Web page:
With sensitivity to both the irony and pathos of Shaw's predicament, Shnayerson deploys the tension between lucre and literature as the theme of his book, and he is brilliant at detailing the shape and meaning of Shaw's life as well as his victimization by literary politics. But this is also a critical biography, one which intends to establish Shaw's rank as something more than a master storyteller, a backhanded accolade Shaw often received in his later years. If there is a deficiency to "Irwin Shaw," it may be Shnayerson's inability finally, despite a close and canny examination of Shaw's work, to substantiate the writer's claim on greatness. Shaw's voice was unmistakable: fleet, fluid, youthful even when the subject was jadedness, simultaneously wistful and wry. (Unfortunately, possibly for legal reasons, very little of Shaw's prose appears in the book.) He had craft. What he lacked was a governing sensibility, a comprehensive and complex vision of the world, the tenacity of mind and spirit to galvanize each work with his desperation. William Styron, a friend, called it pain: "There's not enough true pain in his work."
In his life Shaw had pain in abundance. Married for 30 years to a peevish and jealous woman (for good reason, one should quickly add) with whom he had virtually nothing in common, fretting over his finances despite his extraordinary wealth, suffering badly the decline of his status and realizing he couldn't appease the gods of criticism, condescended to by the new generation of serious writers, Shaw nevertheless refused to play the role of anguished artist. Instead he became, in Shnayerson's word, a figure .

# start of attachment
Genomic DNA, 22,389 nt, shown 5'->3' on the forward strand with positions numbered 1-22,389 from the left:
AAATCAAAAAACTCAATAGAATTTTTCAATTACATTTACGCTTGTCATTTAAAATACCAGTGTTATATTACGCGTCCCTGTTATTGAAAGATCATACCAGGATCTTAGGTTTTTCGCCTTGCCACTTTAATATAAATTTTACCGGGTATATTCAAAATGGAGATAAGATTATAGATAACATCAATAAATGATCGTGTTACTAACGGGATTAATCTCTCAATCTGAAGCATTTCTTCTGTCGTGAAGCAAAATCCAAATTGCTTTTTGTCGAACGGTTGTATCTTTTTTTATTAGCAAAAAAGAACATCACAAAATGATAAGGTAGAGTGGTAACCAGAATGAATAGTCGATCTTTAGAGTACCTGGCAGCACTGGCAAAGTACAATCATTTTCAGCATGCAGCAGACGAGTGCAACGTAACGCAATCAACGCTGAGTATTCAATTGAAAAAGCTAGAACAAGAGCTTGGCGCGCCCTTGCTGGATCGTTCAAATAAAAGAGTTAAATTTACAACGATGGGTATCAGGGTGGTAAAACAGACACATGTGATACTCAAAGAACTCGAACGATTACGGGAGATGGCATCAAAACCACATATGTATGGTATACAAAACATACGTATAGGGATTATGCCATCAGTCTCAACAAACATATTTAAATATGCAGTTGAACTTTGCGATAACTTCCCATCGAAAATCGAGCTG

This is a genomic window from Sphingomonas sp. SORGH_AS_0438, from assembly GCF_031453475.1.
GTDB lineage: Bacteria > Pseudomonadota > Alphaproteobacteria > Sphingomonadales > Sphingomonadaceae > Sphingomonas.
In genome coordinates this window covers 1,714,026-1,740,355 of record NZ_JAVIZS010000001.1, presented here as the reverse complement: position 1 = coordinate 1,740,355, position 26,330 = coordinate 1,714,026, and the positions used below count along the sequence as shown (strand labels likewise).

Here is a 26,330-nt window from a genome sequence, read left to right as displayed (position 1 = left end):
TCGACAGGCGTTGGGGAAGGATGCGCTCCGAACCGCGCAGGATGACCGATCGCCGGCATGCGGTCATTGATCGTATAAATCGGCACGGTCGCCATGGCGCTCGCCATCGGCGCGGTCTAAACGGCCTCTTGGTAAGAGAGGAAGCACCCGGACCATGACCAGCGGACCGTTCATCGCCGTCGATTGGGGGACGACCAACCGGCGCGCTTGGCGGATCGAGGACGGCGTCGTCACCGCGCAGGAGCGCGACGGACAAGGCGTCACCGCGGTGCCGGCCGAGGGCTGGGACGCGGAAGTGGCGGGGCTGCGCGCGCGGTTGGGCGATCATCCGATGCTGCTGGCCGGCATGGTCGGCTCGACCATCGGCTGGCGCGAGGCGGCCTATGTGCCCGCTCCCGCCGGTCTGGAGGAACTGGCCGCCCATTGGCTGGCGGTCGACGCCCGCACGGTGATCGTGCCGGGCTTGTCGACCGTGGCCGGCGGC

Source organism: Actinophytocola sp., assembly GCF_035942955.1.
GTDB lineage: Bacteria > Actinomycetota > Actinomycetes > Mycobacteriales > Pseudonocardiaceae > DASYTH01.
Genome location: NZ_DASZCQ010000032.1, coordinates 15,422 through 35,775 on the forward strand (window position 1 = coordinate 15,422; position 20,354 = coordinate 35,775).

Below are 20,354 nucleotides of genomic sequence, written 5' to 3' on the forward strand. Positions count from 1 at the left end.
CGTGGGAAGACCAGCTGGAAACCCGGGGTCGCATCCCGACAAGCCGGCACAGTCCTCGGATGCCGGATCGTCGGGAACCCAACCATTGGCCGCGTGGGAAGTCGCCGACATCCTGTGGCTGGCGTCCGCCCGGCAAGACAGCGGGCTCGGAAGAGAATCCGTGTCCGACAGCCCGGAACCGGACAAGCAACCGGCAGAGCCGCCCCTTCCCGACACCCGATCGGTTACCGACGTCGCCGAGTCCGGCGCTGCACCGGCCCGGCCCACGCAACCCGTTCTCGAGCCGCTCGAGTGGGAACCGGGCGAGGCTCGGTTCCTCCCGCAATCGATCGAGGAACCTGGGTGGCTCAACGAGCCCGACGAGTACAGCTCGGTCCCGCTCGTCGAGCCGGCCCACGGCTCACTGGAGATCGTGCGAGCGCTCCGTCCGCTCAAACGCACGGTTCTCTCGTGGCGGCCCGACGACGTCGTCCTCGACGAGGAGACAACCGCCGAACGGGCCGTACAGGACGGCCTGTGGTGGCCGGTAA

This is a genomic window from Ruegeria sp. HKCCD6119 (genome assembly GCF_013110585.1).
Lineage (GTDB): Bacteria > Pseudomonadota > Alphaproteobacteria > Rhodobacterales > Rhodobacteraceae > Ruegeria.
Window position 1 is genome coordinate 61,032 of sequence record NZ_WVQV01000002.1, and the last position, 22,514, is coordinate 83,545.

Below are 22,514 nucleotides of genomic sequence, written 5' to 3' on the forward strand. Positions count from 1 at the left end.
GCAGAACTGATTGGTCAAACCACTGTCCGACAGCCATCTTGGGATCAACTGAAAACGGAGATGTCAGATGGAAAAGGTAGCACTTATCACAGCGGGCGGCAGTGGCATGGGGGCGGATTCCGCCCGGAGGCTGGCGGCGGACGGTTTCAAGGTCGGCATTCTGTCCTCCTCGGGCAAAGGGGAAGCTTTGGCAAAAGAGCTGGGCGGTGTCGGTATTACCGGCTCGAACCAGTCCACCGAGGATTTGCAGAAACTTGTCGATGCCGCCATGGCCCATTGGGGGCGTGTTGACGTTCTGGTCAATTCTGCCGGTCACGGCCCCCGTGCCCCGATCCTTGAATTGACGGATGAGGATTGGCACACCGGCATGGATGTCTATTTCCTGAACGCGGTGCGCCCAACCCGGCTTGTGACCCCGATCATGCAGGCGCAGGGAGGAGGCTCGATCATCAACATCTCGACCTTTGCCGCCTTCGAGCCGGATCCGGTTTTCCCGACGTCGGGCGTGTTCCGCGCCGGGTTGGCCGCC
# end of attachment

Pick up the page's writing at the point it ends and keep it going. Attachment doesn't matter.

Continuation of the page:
Abandoning the United States, largely for tax reasons, and settling in a Swiss ski village named Klosters, Shaw conducted an endless bacchanal of convivial drinking, affairs, parties, tennis matches and ski runs, joined by dozens of illuminati who couldn't resist his company. His life did corrupt his writing; he was now turning out "Rich Man, Poor Man," "Beggarman, Thief" nd "Evening in Byzantium" where once he had produced "The Girls in Their Summer Dresses" and "The Eighty-Yard Run." But as Shnayerson reasons it, Shaw had chosen to make "a veritable artwork of his life." The writing now seemed to come second.
As Shaw's life sputters to its conclusion, his biography inescapably does too. In the end, Shaw devolved into an aching hulk, disabled by arthritis and debilitated by drink, though with "Rich Man, Poor Man" he was to become commercially more successful than ever. The games had worn thin. So had the womanizing. He finally divorced his wife only to remarry her years later when he was felled by illness and needed companionship. When he died in 1984 at age 70, his friends and family decided to scatter half his ashes near Klosters as Shaw had instructed, but they also carried half home to the United States. It was a gesture perfectly in keeping with Shaw's life. Even in death Shaw would be divided. Even in death, as this exacting and elegant biography makes plain, Shaw would labor to escape the awful laws of consistency.